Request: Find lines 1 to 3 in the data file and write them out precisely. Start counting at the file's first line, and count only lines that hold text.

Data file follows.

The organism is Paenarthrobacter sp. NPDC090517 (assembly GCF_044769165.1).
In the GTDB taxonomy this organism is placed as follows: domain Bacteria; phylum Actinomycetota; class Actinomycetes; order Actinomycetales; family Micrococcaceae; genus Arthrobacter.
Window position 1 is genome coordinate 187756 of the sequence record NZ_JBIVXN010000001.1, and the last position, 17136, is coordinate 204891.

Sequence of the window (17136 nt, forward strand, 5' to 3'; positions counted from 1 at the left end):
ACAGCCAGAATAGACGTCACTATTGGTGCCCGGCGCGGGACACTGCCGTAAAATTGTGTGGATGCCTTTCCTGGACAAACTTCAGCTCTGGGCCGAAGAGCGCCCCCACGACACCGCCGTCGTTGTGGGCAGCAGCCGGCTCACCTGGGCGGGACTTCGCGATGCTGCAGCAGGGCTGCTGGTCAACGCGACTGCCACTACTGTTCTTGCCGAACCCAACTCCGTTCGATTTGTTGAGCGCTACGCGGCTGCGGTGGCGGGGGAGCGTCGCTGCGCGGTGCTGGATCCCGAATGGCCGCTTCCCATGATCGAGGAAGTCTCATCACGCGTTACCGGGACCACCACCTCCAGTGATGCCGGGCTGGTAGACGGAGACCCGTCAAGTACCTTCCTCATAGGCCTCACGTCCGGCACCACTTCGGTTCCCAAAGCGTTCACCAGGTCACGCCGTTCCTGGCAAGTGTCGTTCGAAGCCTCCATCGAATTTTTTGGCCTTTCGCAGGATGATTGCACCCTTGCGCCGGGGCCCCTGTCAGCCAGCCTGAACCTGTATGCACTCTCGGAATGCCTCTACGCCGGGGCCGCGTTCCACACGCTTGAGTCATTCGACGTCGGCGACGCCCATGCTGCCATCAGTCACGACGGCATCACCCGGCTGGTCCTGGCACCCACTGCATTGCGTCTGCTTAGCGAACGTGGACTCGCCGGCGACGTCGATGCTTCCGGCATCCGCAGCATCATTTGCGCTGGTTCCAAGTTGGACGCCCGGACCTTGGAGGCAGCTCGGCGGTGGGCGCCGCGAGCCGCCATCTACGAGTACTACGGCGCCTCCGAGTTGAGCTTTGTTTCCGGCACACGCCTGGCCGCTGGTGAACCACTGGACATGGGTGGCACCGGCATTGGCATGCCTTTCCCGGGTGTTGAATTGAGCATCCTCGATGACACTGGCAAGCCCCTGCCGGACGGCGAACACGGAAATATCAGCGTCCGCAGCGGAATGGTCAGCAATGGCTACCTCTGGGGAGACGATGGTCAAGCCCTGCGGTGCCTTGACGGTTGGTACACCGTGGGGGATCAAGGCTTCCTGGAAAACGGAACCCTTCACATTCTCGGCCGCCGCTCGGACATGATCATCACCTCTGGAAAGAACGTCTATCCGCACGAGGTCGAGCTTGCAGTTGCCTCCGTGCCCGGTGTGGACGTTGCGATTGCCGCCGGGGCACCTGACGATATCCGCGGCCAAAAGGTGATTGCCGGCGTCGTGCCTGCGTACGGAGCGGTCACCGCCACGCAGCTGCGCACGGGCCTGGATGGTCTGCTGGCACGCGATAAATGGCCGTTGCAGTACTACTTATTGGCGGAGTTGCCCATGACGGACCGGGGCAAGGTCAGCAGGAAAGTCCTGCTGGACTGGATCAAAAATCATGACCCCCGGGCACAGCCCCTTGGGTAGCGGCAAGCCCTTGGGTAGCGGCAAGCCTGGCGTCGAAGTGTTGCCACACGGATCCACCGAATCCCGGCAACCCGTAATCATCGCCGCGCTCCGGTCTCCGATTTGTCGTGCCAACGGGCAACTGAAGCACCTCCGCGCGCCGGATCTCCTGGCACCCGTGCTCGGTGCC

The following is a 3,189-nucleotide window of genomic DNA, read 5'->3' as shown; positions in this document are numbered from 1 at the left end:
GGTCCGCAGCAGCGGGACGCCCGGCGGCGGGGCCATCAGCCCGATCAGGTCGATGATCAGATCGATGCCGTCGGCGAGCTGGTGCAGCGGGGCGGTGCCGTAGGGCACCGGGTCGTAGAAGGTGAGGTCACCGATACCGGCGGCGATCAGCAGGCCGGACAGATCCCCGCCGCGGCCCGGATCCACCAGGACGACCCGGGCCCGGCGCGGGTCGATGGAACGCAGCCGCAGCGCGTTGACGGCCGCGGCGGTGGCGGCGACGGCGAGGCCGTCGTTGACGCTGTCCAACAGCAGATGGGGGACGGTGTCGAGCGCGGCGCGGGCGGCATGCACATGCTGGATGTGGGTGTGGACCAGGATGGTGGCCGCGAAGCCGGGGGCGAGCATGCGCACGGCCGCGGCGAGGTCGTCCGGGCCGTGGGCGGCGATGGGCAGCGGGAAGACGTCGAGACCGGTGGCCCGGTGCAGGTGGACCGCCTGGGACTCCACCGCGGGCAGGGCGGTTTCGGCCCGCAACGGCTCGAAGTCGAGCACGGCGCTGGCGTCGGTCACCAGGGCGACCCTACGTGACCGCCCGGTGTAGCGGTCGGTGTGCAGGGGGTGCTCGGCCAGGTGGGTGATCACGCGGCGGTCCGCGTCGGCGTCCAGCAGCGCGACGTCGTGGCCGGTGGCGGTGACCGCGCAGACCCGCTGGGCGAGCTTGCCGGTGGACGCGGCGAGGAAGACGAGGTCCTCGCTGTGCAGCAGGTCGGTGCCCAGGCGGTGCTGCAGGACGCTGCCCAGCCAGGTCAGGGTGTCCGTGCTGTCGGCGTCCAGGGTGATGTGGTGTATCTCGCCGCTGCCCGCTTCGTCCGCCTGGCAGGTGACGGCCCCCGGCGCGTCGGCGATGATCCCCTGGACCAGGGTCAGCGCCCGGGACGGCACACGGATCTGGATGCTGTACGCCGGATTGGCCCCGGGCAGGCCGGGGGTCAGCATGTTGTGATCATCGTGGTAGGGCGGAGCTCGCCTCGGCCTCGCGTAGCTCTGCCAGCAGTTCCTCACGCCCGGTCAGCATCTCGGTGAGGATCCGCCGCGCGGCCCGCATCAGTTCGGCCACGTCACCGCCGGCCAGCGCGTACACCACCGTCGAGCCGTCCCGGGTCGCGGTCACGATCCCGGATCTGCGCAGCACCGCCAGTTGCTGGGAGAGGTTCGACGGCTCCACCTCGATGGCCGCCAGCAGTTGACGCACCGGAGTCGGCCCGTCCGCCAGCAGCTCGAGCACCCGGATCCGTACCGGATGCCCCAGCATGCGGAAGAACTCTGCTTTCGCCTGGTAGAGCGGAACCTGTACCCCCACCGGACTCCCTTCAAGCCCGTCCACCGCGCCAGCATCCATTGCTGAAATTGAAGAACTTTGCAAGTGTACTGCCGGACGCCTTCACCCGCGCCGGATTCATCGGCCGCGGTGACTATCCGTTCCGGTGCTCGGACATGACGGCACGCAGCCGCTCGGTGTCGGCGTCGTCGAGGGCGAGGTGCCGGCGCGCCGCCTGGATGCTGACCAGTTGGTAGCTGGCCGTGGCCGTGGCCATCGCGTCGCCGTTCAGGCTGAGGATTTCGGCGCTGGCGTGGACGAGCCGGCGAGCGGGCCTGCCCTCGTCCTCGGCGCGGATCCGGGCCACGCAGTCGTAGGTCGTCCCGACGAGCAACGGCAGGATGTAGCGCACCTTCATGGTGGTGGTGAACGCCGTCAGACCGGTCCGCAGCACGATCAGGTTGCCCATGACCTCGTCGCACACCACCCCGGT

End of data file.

The organism is Paenarthrobacter sp. NPDC090517 (assembly GCF_044769165.1).
In the GTDB taxonomy this organism is placed as follows: domain Bacteria; phylum Actinomycetota; class Actinomycetes; order Actinomycetales; family Micrococcaceae; genus Arthrobacter.
Window position 1 is genome coordinate 187756 of the sequence record NZ_JBIVXN010000001.1, and the last position, 17136, is coordinate 204891.